Feeling the Regrets

It’s been a bit since I last wrote. I’m working from home. My state has a stay-at-home order, so I’m not going out except to the grocery store or the pharmacy. I do go out for some exercise by speed walking a few days a week. That feels good. There are lots of people on the trail where I hardly ever see anyone. I suppose they’re all wanting some time outdoors, too.

I’m sure all this has something to do with these very strange times we’re all living through, but I’m really feeling a lot of regrets from some choices I made in the past. I’m feeling the weight of those choices. I have fantasies about how things might have been had I made other decisions.

I once met a man who was the hiring authority for a school district. I made a favorable impression on him, and I could have become a teacher. I chose not to.

I was good friends with a man who was in a relationship that ended. That man and I started spending a lot of time together, and I could have become his boyfriend. I don’t remember my reasoning at the time, but I can see now that pairing up with a man who’d just broken up with another man would not have been a wise move, but I still regret it right now.

I chose to leave disability and take the present job I have. I had good benefits, and I was building a solid, very small life. I am positive that had I continued on that path and in today’s political climate, I would have been kicked off disability. I would have lost all my benefits. In the small town I was living in, that would have been devastating.

I am a better man for having left disability. I have greater self-confidence, I am more self-assured, and I have much higher self-worth as a result of choosing to take this job and move to a larger city. Most importantly, I believe that I have recovered. I take medication for bipolar disorder, and I will continue to do so for the rest of my life, but that disorder has little effect on my day-to-day life now.

If you live on disability, do not let my circumstances make you feel anything negative about your circumstances. I have a very good friend who lives on disability, and he is doing very well that way. He needs that life. It allows him to live as symptom-free as possible. Working would devastate his equilibrium.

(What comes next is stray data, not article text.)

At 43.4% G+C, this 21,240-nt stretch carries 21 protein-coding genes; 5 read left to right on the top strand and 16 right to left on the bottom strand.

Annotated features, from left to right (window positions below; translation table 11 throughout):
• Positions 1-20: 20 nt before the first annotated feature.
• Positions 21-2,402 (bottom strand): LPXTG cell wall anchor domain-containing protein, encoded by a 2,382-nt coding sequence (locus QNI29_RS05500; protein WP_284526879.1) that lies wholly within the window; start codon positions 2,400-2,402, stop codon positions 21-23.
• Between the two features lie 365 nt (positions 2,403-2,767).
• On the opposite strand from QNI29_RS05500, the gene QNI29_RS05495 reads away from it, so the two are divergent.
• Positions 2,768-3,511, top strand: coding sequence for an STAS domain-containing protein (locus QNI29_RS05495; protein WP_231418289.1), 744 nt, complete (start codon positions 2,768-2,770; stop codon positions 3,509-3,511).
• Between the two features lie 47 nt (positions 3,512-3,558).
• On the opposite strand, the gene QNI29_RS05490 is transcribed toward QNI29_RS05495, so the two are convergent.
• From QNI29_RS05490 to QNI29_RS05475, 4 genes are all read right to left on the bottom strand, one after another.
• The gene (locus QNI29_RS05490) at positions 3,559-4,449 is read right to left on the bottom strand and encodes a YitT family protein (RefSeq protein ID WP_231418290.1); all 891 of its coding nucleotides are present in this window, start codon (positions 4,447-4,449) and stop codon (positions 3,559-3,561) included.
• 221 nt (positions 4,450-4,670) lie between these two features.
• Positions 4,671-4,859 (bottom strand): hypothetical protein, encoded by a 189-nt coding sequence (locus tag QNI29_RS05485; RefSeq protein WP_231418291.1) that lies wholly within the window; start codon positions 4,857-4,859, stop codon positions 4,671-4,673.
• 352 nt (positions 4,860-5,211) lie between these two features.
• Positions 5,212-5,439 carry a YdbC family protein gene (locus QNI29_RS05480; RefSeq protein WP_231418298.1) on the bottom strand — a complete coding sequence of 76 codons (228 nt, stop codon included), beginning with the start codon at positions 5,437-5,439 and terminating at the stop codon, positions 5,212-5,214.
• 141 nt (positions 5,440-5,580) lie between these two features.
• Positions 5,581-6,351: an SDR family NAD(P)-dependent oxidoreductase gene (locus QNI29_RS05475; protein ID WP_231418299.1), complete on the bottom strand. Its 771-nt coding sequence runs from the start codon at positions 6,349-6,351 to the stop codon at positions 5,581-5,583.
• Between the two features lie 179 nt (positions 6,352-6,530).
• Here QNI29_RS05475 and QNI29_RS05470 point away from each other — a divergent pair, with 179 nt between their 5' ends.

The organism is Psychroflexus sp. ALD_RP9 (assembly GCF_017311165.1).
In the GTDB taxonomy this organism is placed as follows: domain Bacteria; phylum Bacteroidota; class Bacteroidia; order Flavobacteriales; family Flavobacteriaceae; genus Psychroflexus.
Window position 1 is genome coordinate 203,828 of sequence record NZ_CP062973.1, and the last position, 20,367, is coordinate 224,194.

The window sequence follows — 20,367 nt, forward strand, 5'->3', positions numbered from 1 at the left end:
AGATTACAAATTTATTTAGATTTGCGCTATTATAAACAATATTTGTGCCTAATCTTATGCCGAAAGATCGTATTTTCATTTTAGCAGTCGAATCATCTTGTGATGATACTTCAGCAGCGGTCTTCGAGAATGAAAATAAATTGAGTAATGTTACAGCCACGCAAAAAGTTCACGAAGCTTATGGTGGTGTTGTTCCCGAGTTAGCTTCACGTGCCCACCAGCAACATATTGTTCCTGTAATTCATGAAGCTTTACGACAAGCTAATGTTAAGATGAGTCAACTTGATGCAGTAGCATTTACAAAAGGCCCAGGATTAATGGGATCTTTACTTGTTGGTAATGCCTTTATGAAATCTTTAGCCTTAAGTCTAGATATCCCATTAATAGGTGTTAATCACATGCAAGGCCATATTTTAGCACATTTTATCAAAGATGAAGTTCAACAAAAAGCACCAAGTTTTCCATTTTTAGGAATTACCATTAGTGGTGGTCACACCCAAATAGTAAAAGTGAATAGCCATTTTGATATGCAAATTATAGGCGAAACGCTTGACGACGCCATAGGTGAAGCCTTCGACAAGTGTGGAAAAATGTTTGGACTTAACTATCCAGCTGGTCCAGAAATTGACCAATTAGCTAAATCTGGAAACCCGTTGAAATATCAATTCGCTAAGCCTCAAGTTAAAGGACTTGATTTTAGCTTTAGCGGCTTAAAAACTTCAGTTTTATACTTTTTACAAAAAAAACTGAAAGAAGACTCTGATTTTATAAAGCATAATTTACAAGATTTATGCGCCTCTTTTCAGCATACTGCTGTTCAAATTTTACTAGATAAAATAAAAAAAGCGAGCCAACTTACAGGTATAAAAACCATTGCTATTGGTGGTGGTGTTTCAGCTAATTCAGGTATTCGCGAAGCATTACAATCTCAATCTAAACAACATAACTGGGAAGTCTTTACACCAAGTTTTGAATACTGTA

A couple of years ago, I had the opportunity to date a man. I let him get away. I regret it.

As long-time readers know, I broke up with a man last year. I have very mixed feelings about that. My head knows it was definitely for the best. He was mean to me. I don’t want a reunion with him, but I still have regrets.

Before all this craziness in the world, I started seeing a new man that I’ve known socially for a few years. He’s a remarkably cheerful man, and he’s very intelligent, which I value highly. We’ve continued to communicate by text and occasional phone calls during this time of social distancing. Things are going well, but I can’t help but wish for face-to-face meetings. Nothing romantic has happened. It’s still too early, but I’m wishing for that. Missing it.

I will talk about all this with my therapist at my weekly appointment tomorrow. (The appointment is done remotely.) I will be fine. Writing in this blog is part of the way I process all these feelings. It’s a bit like writing in a journal. That’s a good exercise for people who are dealing with heavy things.

If you have recently tried meditation, I congratulate you. Keep trying. The most important thing to remember is that having thoughts during meditation is not a sign of failure. Thinking is exactly what our minds are supposed to do. Count your breaths. That’s a good way to concentrate on breathing as a beginner. Or do guided meditation like I still do. I still go to My Happy Place. You can create your own happy place. Meditation can be just about anything you want it to be.

Meditation: sit, relax, and breathe. Think about your breathing. When your mind wanders, gently return your thoughts to your breathing. Gently. When your mind wanders again, again gently return your thoughts to your breathing. Gently. A wandering mind is not a failure.

Wherever you are on the globe, I wish you all the best during this stressful time. Stay healthy.

2 thoughts on “Feeling the Regrets

  1. Hi there,

    I can totally relate to this! I’ve started writing and blogging as a way to process my feelings about life and more specifically being bipolar too. Do you find that writing helps your healing process or do you find that it feels like opening old wounds? Or perhaps both?

    -BipolarBeautiful

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